As temperatures climb and the snow melts away, migratory birds are returning to Douglass Park! I found four recent returnees and a few other interesting birds on my most recent visit to the park on Thursday, March 4th.
Rob Andrade recorded the park’s first Red-winged Blackbird of the year back on February 27th. This male blackbird was singing in a sanctuary tree on Thursday.
I saw my first Ring-billed Gull of 2021 flying over the Douglass Park lagoons on February 28th. There were at least 15 Ring-billed Gulls in the park on Thursday, including these two on the soccer field.
When I heard a Killdeer over the park back in January, it was rapidly flying south, probably trying to escape the winter’s first big snowfall. On Thursday, these four Killdeer and three others were foraging on the lawn just north of the COVID-19 testing station before continuing their northward migration.
Mallard ducks abandoned Douglass Park when the lagoons froze over in mid January. This Mallard pair was back on Thursday, dabbling in open water at the east edge of the otherwise frozen Lily Pond.
As the lagoon waters slowly melt, it’s open season on dead fish! This American Crow picked a fairly fresh dead catfish from open water at the edge of north lagoon.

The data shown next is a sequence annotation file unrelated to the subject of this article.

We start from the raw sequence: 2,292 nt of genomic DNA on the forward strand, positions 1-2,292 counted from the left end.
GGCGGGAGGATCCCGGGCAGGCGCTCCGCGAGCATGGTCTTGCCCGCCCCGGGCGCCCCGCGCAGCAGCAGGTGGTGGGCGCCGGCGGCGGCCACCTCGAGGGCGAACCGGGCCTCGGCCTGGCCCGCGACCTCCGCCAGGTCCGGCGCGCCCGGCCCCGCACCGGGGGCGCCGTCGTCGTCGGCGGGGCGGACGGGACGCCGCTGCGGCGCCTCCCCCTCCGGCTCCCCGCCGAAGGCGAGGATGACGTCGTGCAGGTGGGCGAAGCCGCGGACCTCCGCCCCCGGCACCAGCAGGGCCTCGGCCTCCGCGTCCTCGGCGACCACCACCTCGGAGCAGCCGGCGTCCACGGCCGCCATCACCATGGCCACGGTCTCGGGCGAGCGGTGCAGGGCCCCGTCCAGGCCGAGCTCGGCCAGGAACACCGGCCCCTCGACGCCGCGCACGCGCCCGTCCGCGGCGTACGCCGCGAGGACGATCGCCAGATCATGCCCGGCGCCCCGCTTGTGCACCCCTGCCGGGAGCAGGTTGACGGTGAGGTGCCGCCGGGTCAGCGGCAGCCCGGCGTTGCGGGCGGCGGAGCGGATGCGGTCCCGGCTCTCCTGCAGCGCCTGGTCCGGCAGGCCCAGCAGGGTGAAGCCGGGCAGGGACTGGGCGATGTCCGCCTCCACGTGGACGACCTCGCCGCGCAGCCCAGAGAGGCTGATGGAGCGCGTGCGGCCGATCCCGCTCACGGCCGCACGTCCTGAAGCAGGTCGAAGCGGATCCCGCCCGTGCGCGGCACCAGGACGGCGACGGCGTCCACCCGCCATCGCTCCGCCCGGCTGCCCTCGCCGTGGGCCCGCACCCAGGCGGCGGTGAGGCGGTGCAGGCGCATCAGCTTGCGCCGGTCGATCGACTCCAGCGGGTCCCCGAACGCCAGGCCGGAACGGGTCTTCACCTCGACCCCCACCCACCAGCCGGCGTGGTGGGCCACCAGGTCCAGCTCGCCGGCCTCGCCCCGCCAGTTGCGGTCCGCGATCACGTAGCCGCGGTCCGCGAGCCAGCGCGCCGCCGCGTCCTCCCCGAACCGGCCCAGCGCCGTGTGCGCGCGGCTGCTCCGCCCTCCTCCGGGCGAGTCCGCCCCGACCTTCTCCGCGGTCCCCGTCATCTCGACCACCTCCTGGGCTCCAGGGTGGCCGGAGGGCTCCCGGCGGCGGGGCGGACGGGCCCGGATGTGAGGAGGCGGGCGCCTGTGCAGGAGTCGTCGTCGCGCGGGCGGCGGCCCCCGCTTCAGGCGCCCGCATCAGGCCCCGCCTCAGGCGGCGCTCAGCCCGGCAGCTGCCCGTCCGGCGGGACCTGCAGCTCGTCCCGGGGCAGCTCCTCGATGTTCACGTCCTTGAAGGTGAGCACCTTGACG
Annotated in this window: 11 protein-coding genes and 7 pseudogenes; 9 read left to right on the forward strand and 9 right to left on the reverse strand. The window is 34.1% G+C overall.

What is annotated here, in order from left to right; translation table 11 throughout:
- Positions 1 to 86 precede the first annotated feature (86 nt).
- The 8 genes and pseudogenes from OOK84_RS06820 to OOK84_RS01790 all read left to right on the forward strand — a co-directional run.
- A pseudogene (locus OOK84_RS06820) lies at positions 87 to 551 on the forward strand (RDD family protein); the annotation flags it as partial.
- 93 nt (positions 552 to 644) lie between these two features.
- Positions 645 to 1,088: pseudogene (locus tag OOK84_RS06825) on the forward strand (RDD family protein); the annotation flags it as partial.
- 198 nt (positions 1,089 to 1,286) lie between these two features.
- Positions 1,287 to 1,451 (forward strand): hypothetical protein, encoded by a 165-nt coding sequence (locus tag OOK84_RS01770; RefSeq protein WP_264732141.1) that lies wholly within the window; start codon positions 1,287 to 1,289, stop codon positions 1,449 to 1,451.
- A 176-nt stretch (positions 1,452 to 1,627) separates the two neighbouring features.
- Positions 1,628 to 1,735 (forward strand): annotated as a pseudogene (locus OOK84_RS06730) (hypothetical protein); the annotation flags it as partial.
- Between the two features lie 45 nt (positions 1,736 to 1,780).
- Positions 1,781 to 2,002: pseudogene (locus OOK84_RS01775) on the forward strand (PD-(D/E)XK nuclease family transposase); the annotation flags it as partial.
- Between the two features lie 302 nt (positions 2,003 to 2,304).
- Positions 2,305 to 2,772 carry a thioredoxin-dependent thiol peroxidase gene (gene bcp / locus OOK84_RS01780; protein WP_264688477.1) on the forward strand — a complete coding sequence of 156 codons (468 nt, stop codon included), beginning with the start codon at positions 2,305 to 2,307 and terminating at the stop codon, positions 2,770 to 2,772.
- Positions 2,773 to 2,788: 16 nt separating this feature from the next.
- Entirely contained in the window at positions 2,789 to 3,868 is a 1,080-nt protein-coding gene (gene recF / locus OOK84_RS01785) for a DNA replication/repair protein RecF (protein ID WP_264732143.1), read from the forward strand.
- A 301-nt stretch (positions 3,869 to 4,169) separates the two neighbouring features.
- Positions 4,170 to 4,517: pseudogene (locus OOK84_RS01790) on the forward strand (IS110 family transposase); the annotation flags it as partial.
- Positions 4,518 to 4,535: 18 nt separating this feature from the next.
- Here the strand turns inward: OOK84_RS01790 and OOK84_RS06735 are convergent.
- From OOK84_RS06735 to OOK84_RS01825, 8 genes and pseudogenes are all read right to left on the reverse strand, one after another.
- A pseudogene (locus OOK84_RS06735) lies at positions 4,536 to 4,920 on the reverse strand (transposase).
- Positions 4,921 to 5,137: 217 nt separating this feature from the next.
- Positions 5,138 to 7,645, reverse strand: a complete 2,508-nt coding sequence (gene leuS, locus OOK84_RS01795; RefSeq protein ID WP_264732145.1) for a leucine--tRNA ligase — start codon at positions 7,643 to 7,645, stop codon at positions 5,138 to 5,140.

Once the fish was securely in its grasp, it was time to begin the meal.
Two Herring Gulls found a decaying catfish in the southeast lagoon’s ice.
Gulls have strong stomachs and will eat all kinds of awful things!
A couple of American Crows were interested in what the gulls were eating.
But Herring Gulls are large and mean, so the crows flew to north lagoon and searched for their own dead fish in the melting ice.
Looks like the crow on the right found something…
…and it walked away, hoping the other crows would let it eat its piece of fish in peace.
Inspired by Neal’s snowy visit to the south side of Douglass Park on Friday morning, I decided to post some photos from my visit to the park on Saturday morning, February 20th. I found some nature! There were 11 species of birds that had survived the recent bitter cold and continuing snow, but some of them were doing unnatural things.
In addition to the usual pigeons and House Sparrows around Mt. Sinai Hospital, I also found a small flock of American Tree Sparrows foraging on plowed pavement by the tennis courts. Other south-of-Ogden birds were a Downy Woodpecker, cardinal, and flyover Herring Gull.